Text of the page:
EEOC Sues Insource Performance Solutions And Legrand North America For Disability Bias

ROCK HILL, S.C. – Insource Performance Solutions, LLC and LeGrand North America, Inc. violated the Americans With Disabilities Act (ADA) when they failed to accommodate and subsequently discharged a disabled employee, the U.S. Equal Employment Opportunity Commission (EEOC) charged in lawsuit it filed yesterday. Insource is a North Carolina-based corporation that provides labor services for its clients, including LeGrand. LeGrand, a Delaware corporation, is a leading provider of products and systems for electrical installations and information networks.

According to the EEOC’s complaint, Kendell Nichols suffers from asthma. On Oct. 5, 2009, Nichols was hired by Insource to work as a forklift driver at LeGrand’s warehouse and distribution facility in Fort Mill, S.C. Around June 26, 2010, a LeGrand supervisor instructed Nichols to count inventory at the LeGrand warehouse. Because of the heat in the warehouse at the height at which inventory was located, Nichols was concerned that his asthma would be triggered. In order to avoid possible breathing difficulties, Nichols used his forklift to lower the inventory to the floor in order to count it.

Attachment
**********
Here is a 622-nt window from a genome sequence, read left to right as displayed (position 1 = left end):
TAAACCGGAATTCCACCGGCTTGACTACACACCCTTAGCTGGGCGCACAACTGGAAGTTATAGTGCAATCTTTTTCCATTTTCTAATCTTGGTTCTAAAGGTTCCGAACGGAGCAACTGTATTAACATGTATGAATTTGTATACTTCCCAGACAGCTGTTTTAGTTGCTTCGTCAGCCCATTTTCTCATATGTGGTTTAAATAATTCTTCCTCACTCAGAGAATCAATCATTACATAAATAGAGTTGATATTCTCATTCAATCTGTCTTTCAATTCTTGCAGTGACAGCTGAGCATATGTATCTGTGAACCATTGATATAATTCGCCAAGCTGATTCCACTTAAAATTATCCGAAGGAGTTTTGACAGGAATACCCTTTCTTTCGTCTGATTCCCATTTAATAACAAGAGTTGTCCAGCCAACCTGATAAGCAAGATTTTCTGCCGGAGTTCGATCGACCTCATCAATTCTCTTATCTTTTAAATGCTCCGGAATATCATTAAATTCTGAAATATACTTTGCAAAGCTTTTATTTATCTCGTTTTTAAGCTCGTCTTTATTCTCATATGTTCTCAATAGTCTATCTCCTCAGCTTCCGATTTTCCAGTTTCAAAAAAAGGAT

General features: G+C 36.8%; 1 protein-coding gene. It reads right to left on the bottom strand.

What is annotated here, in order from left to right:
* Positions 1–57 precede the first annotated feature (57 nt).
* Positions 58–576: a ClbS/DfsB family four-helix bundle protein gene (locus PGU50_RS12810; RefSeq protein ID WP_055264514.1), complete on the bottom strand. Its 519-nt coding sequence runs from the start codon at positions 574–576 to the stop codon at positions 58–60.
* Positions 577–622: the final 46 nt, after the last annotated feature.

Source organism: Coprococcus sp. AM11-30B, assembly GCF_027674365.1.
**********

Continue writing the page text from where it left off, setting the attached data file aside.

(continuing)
When questioned about this method by a LeGrand supervisor, Nichols informed the supervisor of his disability and requested an accommodation. Specifically, Nichols requested that he not be required to stand atop an order picker (a high-reach lift machine) that other employees were using to count the inventory, but instead be allowed to use his forklift to lower inventory to the warehouse floor where he would count it. Both LeGrand and Insource denied Nichols’ request and sent Nichols home for the day. When Nichols returned to work around June 28, he was fired by LeGrand and Insource for failing to complete the inventory counting assignment.

Such alleged conduct violates the ADA, which protects employees from discrimination based on their disabilities. The EEOC filed suit in U.S. District Court for the District of South Carolina, Rock Hill Division (Equal Employment Opportunity Commission v. LeGrand North America, Inc. and Insource Performance Solutions, LLC, Civil Action No.0:11-CV-02465-CMC-PGJ) after first attempting to reach a voluntary settlement. The EEOC seeks back pay and compensatory and punitive damages for Nichols, as well as injunctive relief.

“Employers must remember that they are obligated under the ADA to provide disabled employees with reasonable accommodations that allow them to perform the essential functions of their jobs, unless doing so would be an undue hardship on the employer,” said Lynette A. Barnes, regional attorney for the EEOC’s Charlotte District. “Employers must also remember that the definition of ‘disabled’ under the amendments to the ADA that became effective on Jan. 1, 2009, is broad. More people with impairments that arguably were not covered before the amendments are now clearly covered, and must be accommodated according to the ADA’s requirements.”

The EEOC enforces federal laws prohibiting employment discrimination. Further information about the EEOC is available on the agency’s web site at www.eeoc.gov.

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